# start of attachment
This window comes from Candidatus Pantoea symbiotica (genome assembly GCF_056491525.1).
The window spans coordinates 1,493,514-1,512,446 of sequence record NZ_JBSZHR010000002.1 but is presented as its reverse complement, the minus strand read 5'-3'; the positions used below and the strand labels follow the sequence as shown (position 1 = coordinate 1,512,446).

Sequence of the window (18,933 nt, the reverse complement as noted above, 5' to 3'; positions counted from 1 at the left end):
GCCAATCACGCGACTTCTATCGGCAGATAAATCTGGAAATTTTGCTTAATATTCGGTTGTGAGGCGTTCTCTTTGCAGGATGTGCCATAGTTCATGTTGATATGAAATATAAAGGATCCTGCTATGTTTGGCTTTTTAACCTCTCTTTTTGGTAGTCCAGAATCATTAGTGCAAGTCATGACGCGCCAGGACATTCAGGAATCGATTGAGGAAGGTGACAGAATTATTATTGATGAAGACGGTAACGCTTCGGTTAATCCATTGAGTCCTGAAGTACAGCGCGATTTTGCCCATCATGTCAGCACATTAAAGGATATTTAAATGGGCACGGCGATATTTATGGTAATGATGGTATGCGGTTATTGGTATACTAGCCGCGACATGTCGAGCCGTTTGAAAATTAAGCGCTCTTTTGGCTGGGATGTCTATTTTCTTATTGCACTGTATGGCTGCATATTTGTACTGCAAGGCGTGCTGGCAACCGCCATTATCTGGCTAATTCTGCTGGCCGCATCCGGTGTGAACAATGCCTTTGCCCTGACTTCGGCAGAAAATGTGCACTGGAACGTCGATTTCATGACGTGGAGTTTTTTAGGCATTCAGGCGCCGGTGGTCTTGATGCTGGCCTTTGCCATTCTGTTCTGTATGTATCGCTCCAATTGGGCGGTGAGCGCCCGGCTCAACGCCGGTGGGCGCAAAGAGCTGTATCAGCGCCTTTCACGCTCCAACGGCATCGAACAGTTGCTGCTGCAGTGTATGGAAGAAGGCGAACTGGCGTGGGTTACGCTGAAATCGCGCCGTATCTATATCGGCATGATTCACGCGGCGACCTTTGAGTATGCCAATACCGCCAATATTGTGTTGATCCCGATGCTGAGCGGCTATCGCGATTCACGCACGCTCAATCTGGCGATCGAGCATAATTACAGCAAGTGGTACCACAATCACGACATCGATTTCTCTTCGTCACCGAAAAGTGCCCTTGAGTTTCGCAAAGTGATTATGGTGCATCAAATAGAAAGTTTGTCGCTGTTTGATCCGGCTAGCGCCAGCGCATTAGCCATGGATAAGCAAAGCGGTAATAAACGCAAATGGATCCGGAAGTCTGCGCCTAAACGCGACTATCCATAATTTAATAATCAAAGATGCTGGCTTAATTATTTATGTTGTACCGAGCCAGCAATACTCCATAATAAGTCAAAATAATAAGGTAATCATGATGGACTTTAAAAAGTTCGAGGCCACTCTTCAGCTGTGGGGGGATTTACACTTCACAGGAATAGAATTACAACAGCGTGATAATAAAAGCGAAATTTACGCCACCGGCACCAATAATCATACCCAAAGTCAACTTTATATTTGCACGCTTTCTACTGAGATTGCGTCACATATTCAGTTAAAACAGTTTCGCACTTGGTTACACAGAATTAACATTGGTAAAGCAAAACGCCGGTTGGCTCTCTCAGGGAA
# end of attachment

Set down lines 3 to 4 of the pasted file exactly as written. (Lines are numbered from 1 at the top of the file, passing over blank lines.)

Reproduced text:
Sequence of the window (18,933 nt, the reverse complement as noted above, 5' to 3'; positions counted from 1 at the left end):
GCCAATCACGCGACTTCTATCGGCAGATAAATCTGGAAATTTTGCTTAATATTCGGTTGTGAGGCGTTCTCTTTGCAGGATGTGCCATAGTTCATGTTGATATGAAATATAAAGGATCCTGCTATGTTTGGCTTTTTAACCTCTCTTTTTGGTAGTCCAGAATCATTAGTGCAAGTCATGACGCGCCAGGACATTCAGGAATCGATTGAGGAAGGTGACAGAATTATTATTGATGAAGACGGTAACGCTTCGGTTAATCCATTGAGTCCTGAAGTACAGCGCGATTTTGCCCATCATGTCAGCACATTAAAGGATATTTAAATGGGCACGGCGATATTTATGGTAATGATGGTATGCGGTTATTGGTATACTAGCCGCGACATGTCGAGCCGTTTGAAAATTAAGCGCTCTTTTGGCTGGGATGTCTATTTTCTTATTGCACTGTATGGCTGCATATTTGTACTGCAAGGCGTGCTGGCAACCGCCATTATCTGGCTAATTCTGCTGGCCGCATCCGGTGTGAACAATGCCTTTGCCCTGACTTCGGCAGAAAATGTGCACTGGAACGTCGATTTCATGACGTGGAGTTTTTTAGGCATTCAGGCGCCGGTGGTCTTGATGCTGGCCTTTGCCATTCTGTTCTGTATGTATCGCTCCAATTGGGCGGTGAGCGCCCGGCTCAACGCCGGTGGGCGCAAAGAGCTGTATCAGCGCCTTTCACGCTCCAACGGCATCGAACAGTTGCTGCTGCAGTGTATGGAAGAAGGCGAACTGGCGTGGGTTACGCTGAAATCGCGCCGTATCTATATCGGCATGATTCACGCGGCGACCTTTGAGTATGCCAATACCGCCAATATTGTGTTGATCCCGATGCTGAGCGGCTATCGCGATTCACGCACGCTCAATCTGGCGATCGAGCATAATTACAGCAAGTGGTACCACAATCACGACATCGATTTCTCTTCGTCACCGAAAAGTGCCCTTGAGTTTCGCAAAGTGATTATGGTGCATCAAATAGAAAGTTTGTCGCTGTTTGATCCGGCTAGCGCCAGCGCATTAGCCATGGATAAGCAAAGCGGTAATAAACGCAAATGGATCCGGAAGTCTGCGCCTAAACGCGACTATCCATAATTTAATAATCAAAGATGCTGGCTTAATTATTTATGTTGTACCGAGCCAGCAATACTCCATAATAAGTCAAAATAATAAGGTAATCATGATGGACTTTAAAAAGTTCGAGGCCACTCTTCAGCTGTGGGGGGATTTACACTTCACAGGAATAGAATTACAACAGCGTGATAATAAAAGCGAAATTTACGCCACCGGCACCAATAATCATACCCAAAGTCAACTTTATATTTGCACGCTTTCTACTGAGATTGCGTCACATATTCAGTTAAAACAGTTTCGCACTTGGTTACACAGAATTAACATTGGTAAAGCAAAACGCCGGTTGGCTCTCTCAGGGAA